95 percent of car seats are installed wrong, expert at BabyFest warnsFebruary 20, 2018 9:46am

Feb. 19-- ELGIN, Ill.-Installing infant car seats can be confusing, frustrating and comical for new parents, but even after the seat is finally in place, it may not be used or installed correctly, said a nationally certified car safety expert on hand at Gail Borden Public Library's BabyFest recently.

"Ninety-five percent of car seats are incorrectly installed," said Stephanie Hopkins, a child passenger safety technician certified through Safe Kids Worldwide, a nonprofit that seeks to prevent injuries in children.

New parents try to do the right thing, but "car manufacturers and car seats do not play well together," Hopkins said. She runs her own child-safety consulting business, Red Barn Basics, based in Bartlett. Parents can learn about car seats in their own home, she said, adding that she also teaches CPR classes.

Hopkins took part in an expo wrapping up Gail Borden's weeklong BabyFest. Saturday's expo featured businesses like Green Lil Buns, specializing in cloth diapers, and Mommy 3D4D Scans, offering ultrasound imaging; nonprofits like the United Way and Elgin Partnership for Early Learning; health and wellness consultants including mom and baby yoga; doulas and early literacy experts.

Red Barn Basics had a display showing parents what is not allowed on or in car seats. Hopkins says clients are always surprised to learn that car seat accessories like head supports create gaps between the baby and the seat's harness, making it unsafe. Hanging toys, even cute ones, are not a good idea either because they could become a projectile that hurts the baby during a car accident, she said.

"Anything not in the box, you can't use," Hopkins said.


BabyFest also featured nonprofits programs aimed at building early literacy skills.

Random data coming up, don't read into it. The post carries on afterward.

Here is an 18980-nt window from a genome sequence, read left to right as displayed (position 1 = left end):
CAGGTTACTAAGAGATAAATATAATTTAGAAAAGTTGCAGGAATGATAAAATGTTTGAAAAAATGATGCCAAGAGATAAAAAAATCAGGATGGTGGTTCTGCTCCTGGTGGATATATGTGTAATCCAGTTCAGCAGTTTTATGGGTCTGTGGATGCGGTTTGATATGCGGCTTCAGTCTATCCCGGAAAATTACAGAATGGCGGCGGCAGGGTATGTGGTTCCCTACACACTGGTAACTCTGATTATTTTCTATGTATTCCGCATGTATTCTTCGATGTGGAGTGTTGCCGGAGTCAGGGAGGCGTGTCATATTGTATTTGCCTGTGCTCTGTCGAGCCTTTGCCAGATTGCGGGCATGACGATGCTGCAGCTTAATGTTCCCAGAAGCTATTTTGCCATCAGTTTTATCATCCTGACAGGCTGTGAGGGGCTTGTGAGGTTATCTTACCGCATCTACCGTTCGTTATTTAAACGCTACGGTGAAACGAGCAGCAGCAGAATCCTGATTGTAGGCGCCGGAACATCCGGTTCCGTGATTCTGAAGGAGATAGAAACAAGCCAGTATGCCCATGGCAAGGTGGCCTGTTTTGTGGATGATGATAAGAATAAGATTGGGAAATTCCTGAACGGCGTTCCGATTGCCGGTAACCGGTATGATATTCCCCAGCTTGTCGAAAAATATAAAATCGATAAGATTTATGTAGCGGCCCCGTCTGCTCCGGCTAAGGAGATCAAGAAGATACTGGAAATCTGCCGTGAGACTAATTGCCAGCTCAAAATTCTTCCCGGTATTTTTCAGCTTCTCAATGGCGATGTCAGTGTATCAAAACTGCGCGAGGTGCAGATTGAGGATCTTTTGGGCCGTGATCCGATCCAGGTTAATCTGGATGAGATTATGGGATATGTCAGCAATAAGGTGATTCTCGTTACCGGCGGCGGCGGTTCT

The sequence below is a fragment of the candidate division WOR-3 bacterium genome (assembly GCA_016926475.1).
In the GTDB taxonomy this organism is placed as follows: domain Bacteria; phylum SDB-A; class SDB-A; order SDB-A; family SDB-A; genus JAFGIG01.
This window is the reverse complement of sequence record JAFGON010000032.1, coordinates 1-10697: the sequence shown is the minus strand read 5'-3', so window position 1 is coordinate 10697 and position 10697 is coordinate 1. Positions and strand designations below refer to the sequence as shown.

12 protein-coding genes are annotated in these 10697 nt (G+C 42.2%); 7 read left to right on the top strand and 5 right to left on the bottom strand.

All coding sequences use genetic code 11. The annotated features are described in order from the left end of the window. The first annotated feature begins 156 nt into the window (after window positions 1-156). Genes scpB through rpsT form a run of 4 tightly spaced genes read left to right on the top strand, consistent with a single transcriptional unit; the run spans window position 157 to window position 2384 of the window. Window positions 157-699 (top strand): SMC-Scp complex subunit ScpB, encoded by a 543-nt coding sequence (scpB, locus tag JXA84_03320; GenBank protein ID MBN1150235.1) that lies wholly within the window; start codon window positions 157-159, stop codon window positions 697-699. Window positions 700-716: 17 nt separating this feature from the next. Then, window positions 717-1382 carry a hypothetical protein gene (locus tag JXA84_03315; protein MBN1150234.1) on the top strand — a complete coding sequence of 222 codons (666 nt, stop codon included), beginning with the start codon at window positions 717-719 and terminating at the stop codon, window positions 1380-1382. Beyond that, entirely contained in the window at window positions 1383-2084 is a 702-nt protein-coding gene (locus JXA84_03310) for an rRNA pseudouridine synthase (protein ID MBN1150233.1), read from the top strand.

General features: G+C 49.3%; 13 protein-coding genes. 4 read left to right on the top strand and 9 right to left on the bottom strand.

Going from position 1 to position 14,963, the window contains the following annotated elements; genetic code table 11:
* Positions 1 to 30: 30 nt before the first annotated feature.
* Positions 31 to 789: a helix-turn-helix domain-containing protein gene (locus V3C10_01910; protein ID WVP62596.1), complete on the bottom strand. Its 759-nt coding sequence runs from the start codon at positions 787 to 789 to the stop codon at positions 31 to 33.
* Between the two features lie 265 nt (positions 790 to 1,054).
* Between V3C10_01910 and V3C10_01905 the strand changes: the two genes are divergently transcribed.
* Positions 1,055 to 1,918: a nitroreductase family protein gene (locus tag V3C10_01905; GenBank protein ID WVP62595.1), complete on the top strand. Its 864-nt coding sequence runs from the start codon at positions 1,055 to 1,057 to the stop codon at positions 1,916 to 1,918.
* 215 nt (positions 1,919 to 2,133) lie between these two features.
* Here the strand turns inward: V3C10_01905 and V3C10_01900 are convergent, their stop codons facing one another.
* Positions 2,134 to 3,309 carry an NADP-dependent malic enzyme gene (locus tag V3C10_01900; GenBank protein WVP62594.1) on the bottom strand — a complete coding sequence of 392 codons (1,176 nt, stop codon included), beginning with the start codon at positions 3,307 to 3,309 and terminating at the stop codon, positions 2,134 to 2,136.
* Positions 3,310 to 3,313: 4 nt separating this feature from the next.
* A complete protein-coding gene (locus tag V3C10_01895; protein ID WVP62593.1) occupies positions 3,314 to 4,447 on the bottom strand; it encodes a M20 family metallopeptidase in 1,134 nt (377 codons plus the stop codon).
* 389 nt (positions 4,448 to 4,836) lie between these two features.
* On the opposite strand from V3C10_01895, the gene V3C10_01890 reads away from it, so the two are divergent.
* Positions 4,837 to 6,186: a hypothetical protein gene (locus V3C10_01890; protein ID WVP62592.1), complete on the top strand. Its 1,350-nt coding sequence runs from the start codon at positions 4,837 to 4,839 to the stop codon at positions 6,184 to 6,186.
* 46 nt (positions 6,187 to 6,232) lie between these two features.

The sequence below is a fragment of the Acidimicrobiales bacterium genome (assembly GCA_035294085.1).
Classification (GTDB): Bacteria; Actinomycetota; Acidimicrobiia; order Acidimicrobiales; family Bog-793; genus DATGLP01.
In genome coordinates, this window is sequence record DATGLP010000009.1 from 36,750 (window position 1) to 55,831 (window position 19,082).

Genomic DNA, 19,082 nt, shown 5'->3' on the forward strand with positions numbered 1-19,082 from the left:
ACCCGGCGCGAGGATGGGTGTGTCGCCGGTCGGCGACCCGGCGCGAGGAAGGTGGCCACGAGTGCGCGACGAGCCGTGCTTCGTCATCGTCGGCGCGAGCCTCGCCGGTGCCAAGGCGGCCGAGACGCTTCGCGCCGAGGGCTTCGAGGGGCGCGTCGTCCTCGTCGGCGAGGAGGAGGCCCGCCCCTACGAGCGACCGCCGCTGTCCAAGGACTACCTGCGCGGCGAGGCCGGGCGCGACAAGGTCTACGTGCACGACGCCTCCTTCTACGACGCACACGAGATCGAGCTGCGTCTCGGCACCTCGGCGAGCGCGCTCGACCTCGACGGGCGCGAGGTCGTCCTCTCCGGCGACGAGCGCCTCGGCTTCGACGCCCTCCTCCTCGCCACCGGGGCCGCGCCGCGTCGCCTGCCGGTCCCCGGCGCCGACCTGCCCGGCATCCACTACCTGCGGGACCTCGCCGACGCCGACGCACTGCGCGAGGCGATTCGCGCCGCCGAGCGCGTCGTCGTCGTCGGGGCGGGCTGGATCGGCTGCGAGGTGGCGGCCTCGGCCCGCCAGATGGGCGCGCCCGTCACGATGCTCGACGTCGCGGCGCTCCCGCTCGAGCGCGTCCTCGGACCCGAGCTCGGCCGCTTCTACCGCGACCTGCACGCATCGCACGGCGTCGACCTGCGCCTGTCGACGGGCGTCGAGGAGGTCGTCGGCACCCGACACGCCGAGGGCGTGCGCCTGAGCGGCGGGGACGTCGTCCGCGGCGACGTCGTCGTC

United Way of Elgin's Elissa Kojzarek, director of marketing, helped parents sign up for Dolly Parton's Imagination Library. The program provides free books every month for children from birth to age 5, she said. The first book, "The Little Engine That Could," is sent to children of all ages because it is Parton's favorite book, Kojzarek said.

There are two qualifications: families must live in the service area-Elgin, South Elgin, Hampshire, Burlington or Pingree Grove-and children must be younger than 5, Kojzarek said. United Way of Elgin is the only agency in northern Illinois to partner with Parton's Imagination Library, she said.

Funding is provided locally through grants, including Hoffer Foundation, the Rotary Club of Elgin, WS Hampshire, W.R. Meadows, EFS Foundation and the Andrew and Alice Fischer Charitable Trust, Kojzarek said.

Since the program started in 2009, 300,000 books have been distributed to 10,700 children, she said. Studies have found when parents read aloud to infants, it helps build language and literacy skills, Kojzarek said.

Reading to children is the best thing parents can do for their child's success, Kojzarek said.

United Way of Elgin is working with Elgin Partnership for Early Learning for a new program to provide books from the Imagination Library at local laundromats, Kojzarek said.

Language in the Laundromat is kicking off in April at JetXpress Laundry, said Amber Peters, collaboration director of Elgin Partnership for Early Learning. The Dundee Avenue laundromat will have books, ideas for early learning activities and storytimes for children while parents are there to do laundry, Peters said.

Families spend an average of two and a half hours a week at the laundromat, time that can be spent developing learning skills, she said.


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